Thats what I fear. The latter is what is far far more important – it is the essence of integrated ticketing.

    I did not know that about the London vs rest of UK split. I am living in Manchester, where the bus services are terrible, much worse than Auckland in my opinion. My friends in London say the buses their are great however, and often use them instead of the tube.

  7. The UK bus scene, from someone who has to use it (I’m in Edinburgh) … I am not sure that it is actually one picture, of the metropolitan areas v London. Here’s why:

    * In the provinces, car ownership has continued to increase, off an admittedly low basis, and this is continuing to translate into lower levels of demand for bus services. In Scotland, which I know well, about a third of the bus market is using a free concessions car system which costs a bundle to run. In these areas, also, as people have got better off, it has turned at least some of them from bus commuters into rail commuters.

    * On the other hand, I do not recommend trying to own a car in London, much less run one. The congestion charge has been another factor here. This all works to support bus demand.

    * One exception to the rule is Edinburgh: a commercially-focussed bus system, with a very simple smartcard to underpin it, has seen patronage increase by 25 percent in the last few years. It is owned by the city, but managed commercially. It works well. Separately, there are attempts being made to reregulate the arrangements in Scotland, more precisely in Glasgow, but there doesn’t seem to be a lot of enthusiasm for doing this. The main problem in service provision in Scotland has been in supporting social bus services that can’t pay for themselves. No-one really wants to pay.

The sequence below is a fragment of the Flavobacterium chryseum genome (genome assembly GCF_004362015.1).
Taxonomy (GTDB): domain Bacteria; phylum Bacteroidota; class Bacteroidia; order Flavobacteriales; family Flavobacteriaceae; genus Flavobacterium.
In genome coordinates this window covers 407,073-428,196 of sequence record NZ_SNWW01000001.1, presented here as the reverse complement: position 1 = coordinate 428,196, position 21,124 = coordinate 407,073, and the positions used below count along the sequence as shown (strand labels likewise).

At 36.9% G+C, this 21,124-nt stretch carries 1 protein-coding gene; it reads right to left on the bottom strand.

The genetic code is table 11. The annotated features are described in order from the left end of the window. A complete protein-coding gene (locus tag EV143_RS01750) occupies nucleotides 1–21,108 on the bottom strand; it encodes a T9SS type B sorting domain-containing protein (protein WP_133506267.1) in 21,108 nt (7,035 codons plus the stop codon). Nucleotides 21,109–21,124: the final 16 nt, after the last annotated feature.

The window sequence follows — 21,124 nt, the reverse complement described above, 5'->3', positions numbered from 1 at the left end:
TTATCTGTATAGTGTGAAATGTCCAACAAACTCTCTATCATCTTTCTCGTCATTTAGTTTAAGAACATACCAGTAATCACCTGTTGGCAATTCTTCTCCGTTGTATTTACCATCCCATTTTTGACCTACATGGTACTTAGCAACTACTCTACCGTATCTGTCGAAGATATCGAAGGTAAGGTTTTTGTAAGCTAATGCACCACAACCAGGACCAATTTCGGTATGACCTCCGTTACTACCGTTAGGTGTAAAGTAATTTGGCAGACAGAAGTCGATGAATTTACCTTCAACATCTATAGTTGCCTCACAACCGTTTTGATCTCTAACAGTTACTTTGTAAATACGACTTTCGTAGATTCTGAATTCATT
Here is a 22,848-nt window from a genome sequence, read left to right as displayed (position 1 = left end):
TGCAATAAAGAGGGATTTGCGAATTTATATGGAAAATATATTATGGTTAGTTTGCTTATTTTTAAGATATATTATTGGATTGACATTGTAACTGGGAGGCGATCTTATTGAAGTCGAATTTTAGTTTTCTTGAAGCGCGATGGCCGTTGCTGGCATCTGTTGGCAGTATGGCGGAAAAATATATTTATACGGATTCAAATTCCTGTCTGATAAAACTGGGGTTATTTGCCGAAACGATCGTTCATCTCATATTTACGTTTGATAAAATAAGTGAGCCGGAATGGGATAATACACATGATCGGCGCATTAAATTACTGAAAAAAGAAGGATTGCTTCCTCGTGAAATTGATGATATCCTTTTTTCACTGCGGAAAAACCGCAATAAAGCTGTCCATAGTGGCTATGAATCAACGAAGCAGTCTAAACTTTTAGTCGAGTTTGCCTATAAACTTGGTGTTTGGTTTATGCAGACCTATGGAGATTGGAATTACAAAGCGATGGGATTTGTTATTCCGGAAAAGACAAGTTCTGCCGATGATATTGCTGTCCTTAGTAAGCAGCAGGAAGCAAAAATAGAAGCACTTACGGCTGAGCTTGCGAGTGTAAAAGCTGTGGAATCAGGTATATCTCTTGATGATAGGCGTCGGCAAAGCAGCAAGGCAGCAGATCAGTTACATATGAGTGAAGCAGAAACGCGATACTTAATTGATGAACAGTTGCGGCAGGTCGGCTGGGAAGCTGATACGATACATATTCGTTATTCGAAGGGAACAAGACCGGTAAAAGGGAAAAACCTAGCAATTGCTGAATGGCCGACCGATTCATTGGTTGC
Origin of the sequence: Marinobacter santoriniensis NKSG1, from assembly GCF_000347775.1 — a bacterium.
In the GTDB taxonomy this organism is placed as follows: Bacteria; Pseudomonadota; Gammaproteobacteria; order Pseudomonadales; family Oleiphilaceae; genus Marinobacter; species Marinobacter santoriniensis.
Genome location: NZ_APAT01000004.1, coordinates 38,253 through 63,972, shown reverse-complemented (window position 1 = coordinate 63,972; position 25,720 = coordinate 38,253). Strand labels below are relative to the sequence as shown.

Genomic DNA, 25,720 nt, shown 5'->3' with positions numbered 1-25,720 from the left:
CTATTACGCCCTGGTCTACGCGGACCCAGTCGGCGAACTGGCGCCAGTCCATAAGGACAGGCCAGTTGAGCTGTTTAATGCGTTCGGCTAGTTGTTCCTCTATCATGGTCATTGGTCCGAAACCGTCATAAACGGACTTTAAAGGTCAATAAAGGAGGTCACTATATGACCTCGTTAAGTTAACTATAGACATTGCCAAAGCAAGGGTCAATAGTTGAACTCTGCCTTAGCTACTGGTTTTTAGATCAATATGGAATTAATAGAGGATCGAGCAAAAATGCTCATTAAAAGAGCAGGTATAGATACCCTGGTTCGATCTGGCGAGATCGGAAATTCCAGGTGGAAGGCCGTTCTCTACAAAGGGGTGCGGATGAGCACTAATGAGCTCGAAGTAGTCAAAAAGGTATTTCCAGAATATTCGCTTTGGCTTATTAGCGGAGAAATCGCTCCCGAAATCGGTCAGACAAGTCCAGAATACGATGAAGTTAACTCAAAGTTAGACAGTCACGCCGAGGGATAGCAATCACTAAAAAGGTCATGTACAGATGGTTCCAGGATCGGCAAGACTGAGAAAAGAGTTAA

In terms of the PTMA, can anyone comment as to whether there is an Auckland v Wellington split working its way out here? I lived in Wellington for years, and always thought that its bus networks worked pretty well.

    Separately, integrated ticketing only makes a difference in the market when you have a very high standard of service underneath it, which means frequencies far higher than we generally see in New Zealand.

  8. I’ve talked to someone definitely “in the know” at ARTA, and he says the reason they haven’t used the PTMA more since it was passed is because Joyce wrote to them and told them not to – as he was reviewing the legislation.

    Well different people at ARTA are saying VERY different things then. And the person I talked to seemed very close to this particular topic given his job etc…

  9. Ross, would you exactly recommend owning a car in Auckland, if it were not for the fact it is basically impossible to live without one? The traffic, ownership costs, parking issues don’t exactly make it a dream, it’s just a necessary evil. It’s my opinion that Auckland has enough ‘push’ factors related to driving that would make most people consider switching to public transport if they had a viable alternative. We don’t need a congestion charge, the congestion and cost of driving already do that.

    Integrated ticketing could work wonders even in a system without a very high standard of service. Half the problem is having silo’d operators running (often) the same routes with completely different fare systems, which adds to confusion, difficulty and expense for the user. An single farecard would fix much of this. There are also plenty of current opportunities for transfer and connection, it’s certainly not widespread but in the CBD and the Northern Busway it happens, and there are many routes such as Dominion Rd or Great North Rd that have frequencies measured in minutes or even seconds. I would argue that going much further in service standards would be impossible while everyone basically has to pay a cash fare on each vehicle they board, including transfers.

  10. @Ross, in Scotland one authority controlling the routes is the key, not whether the routes are run commercially or not… One Authority means competitive service than cannibalise and undermine other modes/providers can be stopped…

    Transport is interesting, increasing oil prices do not curb demand as you would expect, in PT competing companies hurt usage…

  11. What matters is that you have a single agency planning the public transport system. While it might be ideal to have that same agency operating the system, it’s not really essential (and one could argue a bit of competition might help bring efficiencies).